The Solacium Group

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By: Dr. Brenda Marshall

"I'm not sure what to say," is often the first thought many have when a colleague returns to work after the death of a loved one. There is a fear of somehow making it worse, or saying something that causes an emotional reaction or simply not knowing how to even broach the topic. Often the choice is to say nothing.


No one teaches us how to have these difficult and sensitive conversations. School doesn't. Our parents are often as ill equipped as we are and likely didn't offer a model for us to follow. So what do we do?


I see a lot of organizations that "outsource empathy" and give those really tough conversations to an EAP provider or at the very least Human Resources. And while there is nothing wrong with bringing in extra support, most bereaved individuals will tell you, that a few close colleagues who can be present and supportive, go a long way in helping them transition into work. Maybe it's the peer who drops by and has lunch several times a week and simply listens. Or perhaps it's the one who comes by your office, sits down and says "how is it going today" and then waits for an answer. These small gestures can mean so much to someone who is grieving. I remember one person who simply said, "how are you doing" and said it with such compassion, my eyes would well. And that was o.k., she'd just wait for me to respond "doing o.k. today." For me that meant she cared and she didn't get flustered when the odd tear trickled down my face.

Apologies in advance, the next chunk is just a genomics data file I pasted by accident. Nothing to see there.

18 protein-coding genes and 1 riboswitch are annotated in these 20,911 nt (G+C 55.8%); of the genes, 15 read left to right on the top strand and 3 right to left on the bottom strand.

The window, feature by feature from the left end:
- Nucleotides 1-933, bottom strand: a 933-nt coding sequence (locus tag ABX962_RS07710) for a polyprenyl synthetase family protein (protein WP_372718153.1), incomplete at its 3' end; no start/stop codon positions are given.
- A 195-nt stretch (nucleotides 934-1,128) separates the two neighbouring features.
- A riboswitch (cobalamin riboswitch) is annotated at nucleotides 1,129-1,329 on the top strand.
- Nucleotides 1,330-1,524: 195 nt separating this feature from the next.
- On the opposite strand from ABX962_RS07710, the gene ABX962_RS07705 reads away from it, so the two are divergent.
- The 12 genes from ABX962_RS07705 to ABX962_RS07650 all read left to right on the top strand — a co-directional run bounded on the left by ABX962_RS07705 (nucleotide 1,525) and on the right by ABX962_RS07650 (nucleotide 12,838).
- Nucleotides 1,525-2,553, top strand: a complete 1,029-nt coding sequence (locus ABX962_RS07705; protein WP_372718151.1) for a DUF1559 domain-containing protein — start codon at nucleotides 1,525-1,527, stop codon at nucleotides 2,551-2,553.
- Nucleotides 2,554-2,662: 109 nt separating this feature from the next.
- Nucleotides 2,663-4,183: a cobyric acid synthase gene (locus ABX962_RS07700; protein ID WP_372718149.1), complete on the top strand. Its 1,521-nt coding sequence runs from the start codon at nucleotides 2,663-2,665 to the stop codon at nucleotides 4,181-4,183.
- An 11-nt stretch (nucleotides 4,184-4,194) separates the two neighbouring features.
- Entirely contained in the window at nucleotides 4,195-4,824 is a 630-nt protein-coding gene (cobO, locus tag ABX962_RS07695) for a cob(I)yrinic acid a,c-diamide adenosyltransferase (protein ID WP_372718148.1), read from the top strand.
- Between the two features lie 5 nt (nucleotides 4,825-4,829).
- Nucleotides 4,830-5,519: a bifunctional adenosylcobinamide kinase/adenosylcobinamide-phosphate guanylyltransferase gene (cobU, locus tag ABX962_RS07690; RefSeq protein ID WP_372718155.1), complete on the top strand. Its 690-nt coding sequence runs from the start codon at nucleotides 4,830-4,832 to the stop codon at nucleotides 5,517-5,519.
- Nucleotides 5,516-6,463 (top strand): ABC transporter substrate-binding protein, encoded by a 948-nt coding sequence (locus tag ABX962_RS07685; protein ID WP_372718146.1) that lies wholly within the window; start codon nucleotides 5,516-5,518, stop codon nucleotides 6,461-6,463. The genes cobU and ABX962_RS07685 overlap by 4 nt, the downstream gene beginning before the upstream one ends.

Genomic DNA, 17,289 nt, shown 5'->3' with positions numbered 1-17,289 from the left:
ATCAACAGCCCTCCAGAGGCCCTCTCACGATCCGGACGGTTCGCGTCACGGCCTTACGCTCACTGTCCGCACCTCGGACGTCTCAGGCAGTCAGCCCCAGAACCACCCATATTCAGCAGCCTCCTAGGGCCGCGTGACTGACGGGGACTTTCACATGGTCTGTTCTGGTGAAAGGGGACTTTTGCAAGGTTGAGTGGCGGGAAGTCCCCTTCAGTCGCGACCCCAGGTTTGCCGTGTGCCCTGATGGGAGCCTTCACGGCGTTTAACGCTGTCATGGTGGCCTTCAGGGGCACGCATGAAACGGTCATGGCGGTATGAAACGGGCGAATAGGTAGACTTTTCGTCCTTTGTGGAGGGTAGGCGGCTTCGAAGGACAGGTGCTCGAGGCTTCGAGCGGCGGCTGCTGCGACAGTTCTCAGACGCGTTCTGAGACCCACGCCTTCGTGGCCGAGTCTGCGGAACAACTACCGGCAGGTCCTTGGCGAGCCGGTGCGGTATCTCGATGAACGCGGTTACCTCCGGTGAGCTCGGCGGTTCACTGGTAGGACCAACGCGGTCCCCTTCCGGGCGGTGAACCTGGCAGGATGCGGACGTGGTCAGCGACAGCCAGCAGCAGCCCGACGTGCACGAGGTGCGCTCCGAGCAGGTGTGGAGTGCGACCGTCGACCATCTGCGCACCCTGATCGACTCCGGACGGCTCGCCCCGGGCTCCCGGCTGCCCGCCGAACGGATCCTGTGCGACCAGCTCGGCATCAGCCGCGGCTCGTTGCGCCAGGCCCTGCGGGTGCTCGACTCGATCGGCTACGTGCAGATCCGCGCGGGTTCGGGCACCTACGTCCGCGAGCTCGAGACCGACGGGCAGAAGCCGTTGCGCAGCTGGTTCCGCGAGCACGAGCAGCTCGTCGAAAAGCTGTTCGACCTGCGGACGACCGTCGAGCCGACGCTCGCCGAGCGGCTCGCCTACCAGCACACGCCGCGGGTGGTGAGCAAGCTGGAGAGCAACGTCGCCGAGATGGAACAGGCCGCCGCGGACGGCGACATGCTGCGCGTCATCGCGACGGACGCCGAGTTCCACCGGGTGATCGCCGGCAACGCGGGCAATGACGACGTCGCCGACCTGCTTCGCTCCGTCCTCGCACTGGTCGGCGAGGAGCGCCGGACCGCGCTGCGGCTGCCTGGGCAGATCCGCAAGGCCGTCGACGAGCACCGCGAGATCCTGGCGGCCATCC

There really isn't any secret skill required to offer support to someone who is grieving. Simply listening and caring can go a long way.

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